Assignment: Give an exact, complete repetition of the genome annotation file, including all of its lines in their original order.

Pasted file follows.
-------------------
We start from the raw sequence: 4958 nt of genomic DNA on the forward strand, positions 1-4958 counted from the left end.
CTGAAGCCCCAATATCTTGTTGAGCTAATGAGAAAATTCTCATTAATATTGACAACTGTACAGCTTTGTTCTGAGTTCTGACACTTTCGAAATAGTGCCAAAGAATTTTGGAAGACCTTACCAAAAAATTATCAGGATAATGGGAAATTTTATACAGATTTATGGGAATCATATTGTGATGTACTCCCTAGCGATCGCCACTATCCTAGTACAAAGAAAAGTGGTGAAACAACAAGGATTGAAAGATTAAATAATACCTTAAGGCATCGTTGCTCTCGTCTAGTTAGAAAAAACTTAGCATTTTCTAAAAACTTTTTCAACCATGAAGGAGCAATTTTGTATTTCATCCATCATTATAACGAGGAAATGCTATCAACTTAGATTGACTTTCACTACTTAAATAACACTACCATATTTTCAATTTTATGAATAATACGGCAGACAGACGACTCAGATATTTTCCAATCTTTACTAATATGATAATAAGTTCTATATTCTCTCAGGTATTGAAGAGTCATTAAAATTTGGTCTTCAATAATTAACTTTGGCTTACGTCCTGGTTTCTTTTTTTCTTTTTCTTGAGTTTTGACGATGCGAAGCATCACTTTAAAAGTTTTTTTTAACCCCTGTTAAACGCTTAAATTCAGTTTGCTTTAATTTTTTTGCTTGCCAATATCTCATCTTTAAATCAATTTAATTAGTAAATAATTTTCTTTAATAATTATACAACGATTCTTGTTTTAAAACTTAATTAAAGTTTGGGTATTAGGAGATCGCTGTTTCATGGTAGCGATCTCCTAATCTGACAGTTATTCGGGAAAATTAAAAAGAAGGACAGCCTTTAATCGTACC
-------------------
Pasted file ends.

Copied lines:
We start from the raw sequence: 4958 nt of genomic DNA on the forward strand, positions 1-4958 counted from the left end.
CTGAAGCCCCAATATCTTGTTGAGCTAATGAGAAAATTCTCATTAATATTGACAACTGTACAGCTTTGTTCTGAGTTCTGACACTTTCGAAATAGTGCCAAAGAATTTTGGAAGACCTTACCAAAAAATTATCAGGATAATGGGAAATTTTATACAGATTTATGGGAATCATATTGTGATGTACTCCCTAGCGATCGCCACTATCCTAGTACAAAGAAAAGTGGTGAAACAACAAGGATTGAAAGATTAAATAATACCTTAAGGCATCGTTGCTCTCGTCTAGTTAGAAAAAACTTAGCATTTTCTAAAAACTTTTTCAACCATGAAGGAGCAATTTTGTATTTCATCCATCATTATAACGAGGAAATGCTATCAACTTAGATTGACTTTCACTACTTAAATAACACTACCATATTTTCAATTTTATGAATAATACGGCAGACAGACGACTCAGATATTTTCCAATCTTTACTAATATGATAATAAGTTCTATATTCTCTCAGGTATTGAAGAGTCATTAAAATTTGGTCTTCAATAATTAACTTTGGCTTACGTCCTGGTTTCTTTTTTTCTTTTTCTTGAGTTTTGACGATGCGAAGCATCACTTTAAAAGTTTTTTTTAACCCCTGTTAAACGCTTAAATTCAGTTTGCTTTAATTTTTTTGCTTGCCAATATCTCATCTTTAAATCAATTTAATTAGTAAATAATTTTCTTTAATAATTATACAACGATTCTTGTTTTAAAACTTAATTAAAGTTTGGGTATTAGGAGATCGCTGTTTCATGGTAGCGATCTCCTAATCTGACAGTTATTCGGGAAAATTAAAAAGAAGGACAGCCTTTAATCGTACC